It sounds like a case of swine slaughter turned wrong.
You are standing there with the axe, blade down, swinging it above the neck; and although pigs can’t look up it knows what’s coming to it, so the little piggy won’t stand still between your legs. With all your might the axe cleaves through several thousand million air molecules but you miss the neck, and it buries into the back of the pig and gets stuck between a shoulder blade and the spinal column.
The farmer ain’t happy because you’re useless, you aren’t happy because you just lost your job, and the little piggy sure as hell ain’t happy ’cause it has a hand axe standing out from its back. After the first squeals of surprise have passed the pig realizes that it’s fighting for its life, it’s in hellish agony, and all you can do is hold the sorry thing down because the movements will shoot spikes of pain through every muscle and stressful meat makes bad bacon. Not to mention the sympathy you feel, knowing that before it was pushed out from the womb it looked almost just like you. That’s when the farmer gets the hammer, and although you aren’t exactly one hundred percent sure which one of you two on the ground he’ll be aiming for, you know none of God’s creatures won’t feel a thing when the hammer hits the temple.
But there’s a short while feeling like middle ages when the farmer’s left you alone with the pig, and all you can think of doing is to sing for the piggy. So that’s what you do, you sing lullabies, but you can’t remember the words so you start making it up:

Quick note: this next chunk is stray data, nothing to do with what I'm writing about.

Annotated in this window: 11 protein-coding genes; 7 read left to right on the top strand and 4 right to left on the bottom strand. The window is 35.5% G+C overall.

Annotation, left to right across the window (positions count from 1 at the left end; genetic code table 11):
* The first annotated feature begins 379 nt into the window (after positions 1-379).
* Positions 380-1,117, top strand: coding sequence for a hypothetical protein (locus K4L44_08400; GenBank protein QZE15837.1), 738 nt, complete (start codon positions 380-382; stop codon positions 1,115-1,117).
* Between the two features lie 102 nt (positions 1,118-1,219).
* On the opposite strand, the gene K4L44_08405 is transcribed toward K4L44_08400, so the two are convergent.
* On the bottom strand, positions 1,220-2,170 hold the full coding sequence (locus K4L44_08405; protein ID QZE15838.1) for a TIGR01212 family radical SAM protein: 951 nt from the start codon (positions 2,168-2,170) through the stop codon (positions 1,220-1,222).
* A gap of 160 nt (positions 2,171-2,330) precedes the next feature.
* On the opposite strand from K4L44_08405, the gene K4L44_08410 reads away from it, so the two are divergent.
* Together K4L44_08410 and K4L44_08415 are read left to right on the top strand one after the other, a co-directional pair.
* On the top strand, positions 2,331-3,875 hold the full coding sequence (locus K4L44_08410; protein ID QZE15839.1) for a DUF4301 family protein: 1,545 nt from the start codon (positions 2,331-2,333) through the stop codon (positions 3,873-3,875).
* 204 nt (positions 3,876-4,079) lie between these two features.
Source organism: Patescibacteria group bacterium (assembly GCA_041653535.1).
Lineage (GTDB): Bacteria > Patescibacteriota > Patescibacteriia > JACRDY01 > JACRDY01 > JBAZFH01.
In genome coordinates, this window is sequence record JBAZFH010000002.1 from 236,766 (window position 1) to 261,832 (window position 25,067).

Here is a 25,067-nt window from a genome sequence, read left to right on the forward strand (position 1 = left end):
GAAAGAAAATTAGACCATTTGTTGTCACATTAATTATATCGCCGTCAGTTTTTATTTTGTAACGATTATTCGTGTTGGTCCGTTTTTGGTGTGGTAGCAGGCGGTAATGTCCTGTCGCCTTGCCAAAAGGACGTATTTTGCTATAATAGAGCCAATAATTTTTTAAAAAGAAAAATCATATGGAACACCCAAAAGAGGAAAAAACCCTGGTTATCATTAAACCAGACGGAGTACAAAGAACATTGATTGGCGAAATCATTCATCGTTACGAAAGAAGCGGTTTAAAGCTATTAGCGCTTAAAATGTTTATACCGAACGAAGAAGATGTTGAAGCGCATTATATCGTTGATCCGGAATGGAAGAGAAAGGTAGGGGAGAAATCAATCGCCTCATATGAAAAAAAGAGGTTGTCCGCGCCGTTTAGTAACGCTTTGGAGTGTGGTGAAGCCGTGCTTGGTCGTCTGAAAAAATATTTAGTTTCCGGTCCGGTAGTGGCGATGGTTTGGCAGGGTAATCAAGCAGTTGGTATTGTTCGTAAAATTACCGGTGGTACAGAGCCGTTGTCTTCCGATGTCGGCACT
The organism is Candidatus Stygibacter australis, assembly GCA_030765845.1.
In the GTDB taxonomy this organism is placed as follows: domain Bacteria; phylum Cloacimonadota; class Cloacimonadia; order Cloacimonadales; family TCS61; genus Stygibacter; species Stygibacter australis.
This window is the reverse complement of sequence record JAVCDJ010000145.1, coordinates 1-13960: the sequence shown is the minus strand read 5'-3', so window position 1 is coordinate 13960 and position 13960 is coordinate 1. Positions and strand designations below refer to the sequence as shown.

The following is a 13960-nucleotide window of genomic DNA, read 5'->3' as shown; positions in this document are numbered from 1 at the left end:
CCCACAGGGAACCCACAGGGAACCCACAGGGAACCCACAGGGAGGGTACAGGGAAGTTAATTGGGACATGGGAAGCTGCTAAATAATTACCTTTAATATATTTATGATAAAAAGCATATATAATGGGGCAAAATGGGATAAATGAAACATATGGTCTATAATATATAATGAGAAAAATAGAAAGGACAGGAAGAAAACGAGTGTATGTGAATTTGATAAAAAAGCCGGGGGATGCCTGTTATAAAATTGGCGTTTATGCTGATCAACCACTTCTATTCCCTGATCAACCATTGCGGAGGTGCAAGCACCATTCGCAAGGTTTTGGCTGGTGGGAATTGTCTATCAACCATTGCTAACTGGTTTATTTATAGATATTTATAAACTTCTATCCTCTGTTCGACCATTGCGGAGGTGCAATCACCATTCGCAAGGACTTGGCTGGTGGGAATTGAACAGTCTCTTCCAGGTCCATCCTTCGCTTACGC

Don’t worry little piggy this is none ’bout castration
it’s all about the modern white meat fixation
and you shall never be alone, you little piggy fatalist
with the money we get you can buy friends in heaven
LANZAROTE! Lie still until farmer Henry comes back, love
Or else there’ll be trouble at the altar, boy
and you’ll never be Kristi Brud, you’ll just be overcook‘ed
That’s the doctrine, piggy, take it or leave it,
Fucking mudmouth don’t insult me,
you will either get it standing up strong
or you’ll taste death face down in the ground.
..which is eleven good song titles to begin with. The death cramps shudders through the mildly cold meat between your thighs, and you can feel its pounding, frantic heart beats tickle your testicles. And you wonder where the farmer is, and whether the music could be performed by some vikings from Stavanger, and could their name be Cloroform and the album named Clean?
Then your crotch and abdomen is sprayed with grey brain mass, you look up at the farmer who’s looking at the pig’s last kicks, and the farmer says: "Thanks for holding him, boy."
That’s what it sounds like, flies and all, chaotic and jackhammer rhythmic at the same time. Personally I have expected something like Clean to come out of Cloroform for a long time. You could read the percussionist/perfectionist’s pregnancy between the lines of the last two Cloro-releases namely Cracked wide open and Hey You Let’s Kiss, all three of which can be ordered through Capitalism.Cloroform.com.
This album will probably scare the shit out of relatively new Cloroform listeners, and half of the less hairy Kaada fans who include metrosexual academics with iPods and vampire bartenders. But I’ve come to the realization that most Cloroform listeners are in fact really, really open to whatever the big C threesome can come up with; be it punk, gospel, cabarets, cartoons, good old rock or swine slaughter. That’s my perspective on it at least, and if you don’t like it I have others. When you listen to Clean you really start to wonder; you wonder who they were and if they deserved it. And I think they did. This concludes my review from the gut to the people, with the kind of imagery of which you all can relate.